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  • Conspiracy Media Group is a social research and communication strategy agency.

    We focus on finding insights amidst the noise and guide clients in how those insights can but used to move their business forward.

Back to the Future of Long Form Video from Toyota

Toyota released a five minute video from Doga5 that brings together a real-life Doc Brown, the movie Doc Brown Christopher Lloyd, and Michael J. Fox. The Toyota scientist (a Back To The Future geek), introduces Lloyd and Fox to a Toyota hydrogen fuel car that runs fundamentally the same way the DeLorean does when Doc returns from October 21, 2015 (the date of the video release).

The video is a wonderful mix of Lloyd and Fox chatting about how much the movie predicts the future, the science of the Hydrogen car, and nice patter between the Toyota scientist and actors. All in all it just keeps on proving how valuable these long-form videos are for informing people about products that require consideration.

Bravo Toyota and Droga5!

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The Decline Of Brands And Why I Hate Content Curation

A recent Adweek Infographic indicates the decline of consumer brand loyalty as represented by factors that include a decline in the interest of people in sharing information about a brand.

data-brand-bonding-01-2014

At the risk of leaning on causality instead of correlation I want to throw out this might in some small part be based on or at least not helped by the growing brand dependence on using curated content to connect with people.  It was initially thrilling that companies found interesting ways to collect and distribute content with a tangential connection to their customers but, please stop (or at least slow down).

We want customers to have a strong relationship with our brands and yet we send them shite that is only lightly connected to our brand?  If you look at brands that have used social and digital to create deeper connections you’ll find nary a curated piece among them.  Red Bull, Zappos, IBM, and others like them depend on connection experiences that are based entirely on products, and more importantly at times, product experiences that give us deeper insight into their brands.  Red Bull is an odd one since its brand is now of course more about a thrill-seeking lifestyle than a caffeinated beverage but regardless they nail it every time.

 

 

LEGO Takes Over The World

If there’s been a better marketer than Lego this year I’d be stunned. Hard to imagine anyone’s been better even for the last 10 years with a couple years where you could vote for Apple or Red Bull.

Between the brilliant product tie-ins, crazy amount of cool consumer content on YouTube, and now great movie with really rich extended content (without the overkill of Anchorman 2) it is a relentless march of great customer engagement.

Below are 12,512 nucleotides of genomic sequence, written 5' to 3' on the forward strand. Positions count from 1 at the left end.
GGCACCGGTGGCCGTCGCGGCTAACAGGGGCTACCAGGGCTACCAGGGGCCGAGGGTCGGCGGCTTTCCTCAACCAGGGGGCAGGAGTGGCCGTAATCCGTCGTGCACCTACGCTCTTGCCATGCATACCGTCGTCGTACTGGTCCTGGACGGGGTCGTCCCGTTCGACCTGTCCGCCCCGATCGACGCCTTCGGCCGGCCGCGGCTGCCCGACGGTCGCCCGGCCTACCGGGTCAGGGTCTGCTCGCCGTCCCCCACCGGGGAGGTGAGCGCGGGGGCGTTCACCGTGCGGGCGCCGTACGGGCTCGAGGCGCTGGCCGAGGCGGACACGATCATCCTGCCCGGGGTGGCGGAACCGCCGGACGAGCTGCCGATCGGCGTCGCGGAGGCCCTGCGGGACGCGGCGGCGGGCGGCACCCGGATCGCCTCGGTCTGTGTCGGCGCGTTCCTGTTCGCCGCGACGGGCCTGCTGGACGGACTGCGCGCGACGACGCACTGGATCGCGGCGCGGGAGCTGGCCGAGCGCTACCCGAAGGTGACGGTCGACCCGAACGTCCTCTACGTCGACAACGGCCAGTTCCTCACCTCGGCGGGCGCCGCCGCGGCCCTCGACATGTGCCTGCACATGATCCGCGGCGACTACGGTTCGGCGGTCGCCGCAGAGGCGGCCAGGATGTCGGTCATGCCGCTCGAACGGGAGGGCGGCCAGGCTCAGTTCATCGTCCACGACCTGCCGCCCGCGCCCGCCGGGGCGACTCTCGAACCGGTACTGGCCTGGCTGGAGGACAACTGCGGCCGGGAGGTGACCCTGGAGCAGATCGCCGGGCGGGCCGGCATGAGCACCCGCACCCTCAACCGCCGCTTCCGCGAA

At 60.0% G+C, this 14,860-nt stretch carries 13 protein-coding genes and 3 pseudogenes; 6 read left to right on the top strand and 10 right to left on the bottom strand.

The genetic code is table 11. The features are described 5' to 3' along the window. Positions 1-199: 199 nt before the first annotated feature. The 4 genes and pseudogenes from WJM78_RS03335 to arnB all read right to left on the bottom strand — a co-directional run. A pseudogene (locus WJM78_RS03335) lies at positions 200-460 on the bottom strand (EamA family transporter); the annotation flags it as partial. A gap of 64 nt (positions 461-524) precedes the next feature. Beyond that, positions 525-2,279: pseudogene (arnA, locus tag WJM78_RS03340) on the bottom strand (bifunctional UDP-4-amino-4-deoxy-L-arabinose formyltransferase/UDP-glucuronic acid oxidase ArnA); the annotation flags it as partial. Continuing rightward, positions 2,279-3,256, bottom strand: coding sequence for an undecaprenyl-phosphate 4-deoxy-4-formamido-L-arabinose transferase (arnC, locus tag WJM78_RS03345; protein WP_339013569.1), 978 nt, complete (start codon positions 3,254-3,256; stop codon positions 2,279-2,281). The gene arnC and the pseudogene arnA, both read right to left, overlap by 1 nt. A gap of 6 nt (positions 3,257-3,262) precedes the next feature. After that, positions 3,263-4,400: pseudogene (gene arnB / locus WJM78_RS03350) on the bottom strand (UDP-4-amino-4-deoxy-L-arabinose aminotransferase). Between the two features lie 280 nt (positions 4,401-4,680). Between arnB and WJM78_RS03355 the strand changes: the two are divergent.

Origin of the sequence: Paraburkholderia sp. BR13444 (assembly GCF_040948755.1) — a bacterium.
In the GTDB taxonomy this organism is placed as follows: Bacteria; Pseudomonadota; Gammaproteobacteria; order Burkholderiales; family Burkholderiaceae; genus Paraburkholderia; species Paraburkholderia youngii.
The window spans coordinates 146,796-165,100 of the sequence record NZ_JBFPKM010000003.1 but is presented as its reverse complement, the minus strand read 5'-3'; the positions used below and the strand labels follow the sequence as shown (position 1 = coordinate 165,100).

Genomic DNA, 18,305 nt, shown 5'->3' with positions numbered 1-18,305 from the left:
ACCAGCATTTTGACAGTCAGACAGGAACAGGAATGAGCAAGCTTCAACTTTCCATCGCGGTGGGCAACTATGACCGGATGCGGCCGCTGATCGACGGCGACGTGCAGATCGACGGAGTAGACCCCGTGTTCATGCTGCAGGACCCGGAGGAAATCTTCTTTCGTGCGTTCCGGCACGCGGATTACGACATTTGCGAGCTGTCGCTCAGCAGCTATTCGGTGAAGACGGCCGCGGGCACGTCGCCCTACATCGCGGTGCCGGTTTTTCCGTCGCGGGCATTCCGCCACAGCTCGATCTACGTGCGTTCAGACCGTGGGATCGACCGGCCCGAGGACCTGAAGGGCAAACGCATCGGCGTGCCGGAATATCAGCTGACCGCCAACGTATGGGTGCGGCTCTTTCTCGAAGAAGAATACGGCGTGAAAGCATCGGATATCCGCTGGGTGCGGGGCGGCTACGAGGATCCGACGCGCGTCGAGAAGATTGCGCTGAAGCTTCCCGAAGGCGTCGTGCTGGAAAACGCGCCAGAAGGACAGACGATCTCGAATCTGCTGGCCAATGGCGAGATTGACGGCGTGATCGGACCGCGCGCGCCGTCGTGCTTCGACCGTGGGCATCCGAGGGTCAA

Grip It Good

Who knew that reviewing the responsibilities of a Grip could be so cool. 10 minutes of the insider workings of making movies as a Grip makes you want to PAY to see a movie one of these guys worked on.

By the transitive property if I were to do a long-form video about a designer, or tool and die person, that helped build a Tesla or the new Corvette and it sounded cool then I’d be more inclined to buy their product, correct?

Someday, hopefully soon, marketers will figure out the value of well-done long-form and use it to inspire customers and prospects.

Please.

Chanel Nails Long Form Video: Again

We’ve been flapping our gums about the merits of long form video for a long time and lately enjoying what Chanel is doing with the history of Gabrielle Chanel.

We’ll say it again — why do we know more about the the origins of a few different spirits brands (like Johnnie Walker), fashion icons (like Chanel) than we do about any brand of car we can buy?

Seriously Chevy, if you made a new Malibu and it’s really different this time then for Christ’s sake, can you please wax poetic for a few minutes in some inspiring way on what went into this rev?  Please?

The Problem With Kimmel’s Twerk Fire Stunt

Somewhere along the way in the development of the recent stunt in which Jimmy Kimmel and his team staged a fake twerk scene somebody forgot to shoot down the idea and defend the voice of the show.

But wait, I thought it was the most brilliant fake video content of all time, right?  Wrong, because there can be no brilliant fake video content.  Why?  Because the wonderfulness of YouTube and all this consumer content is seeing real scenes of silliness or sorrow or hilarity or disaster.  The reveal that the video is a fake ALWAYS makes the content less than it was.  The video is awesome when it was real in our minds and less than awesome when it was revealed to be fake.  The job of the comedian is to make things more than they are not less.  Upon seeing the reveal we feel deflated not pumped.

Also, the ham-fisted reveal felt off-voice for Kimmel.  Dumber maybe?  Normally we’d expect Kimmel to have on the girl who caught on fire if the video was real and he’d help her get it right this time.  That I’d like to see.

Hollywood’s Obsession With The Blackwing 602

blackwing pencil

Love this story about the beauty, utility, demise and resurrection (sort of) of The Blackwing 602.

If you ever wondered if a story could help sell a product then I defy you to not want to pick up a box of these rare pencils after reading about Hollywood’s obsession and history of creation with The Blackwing 602.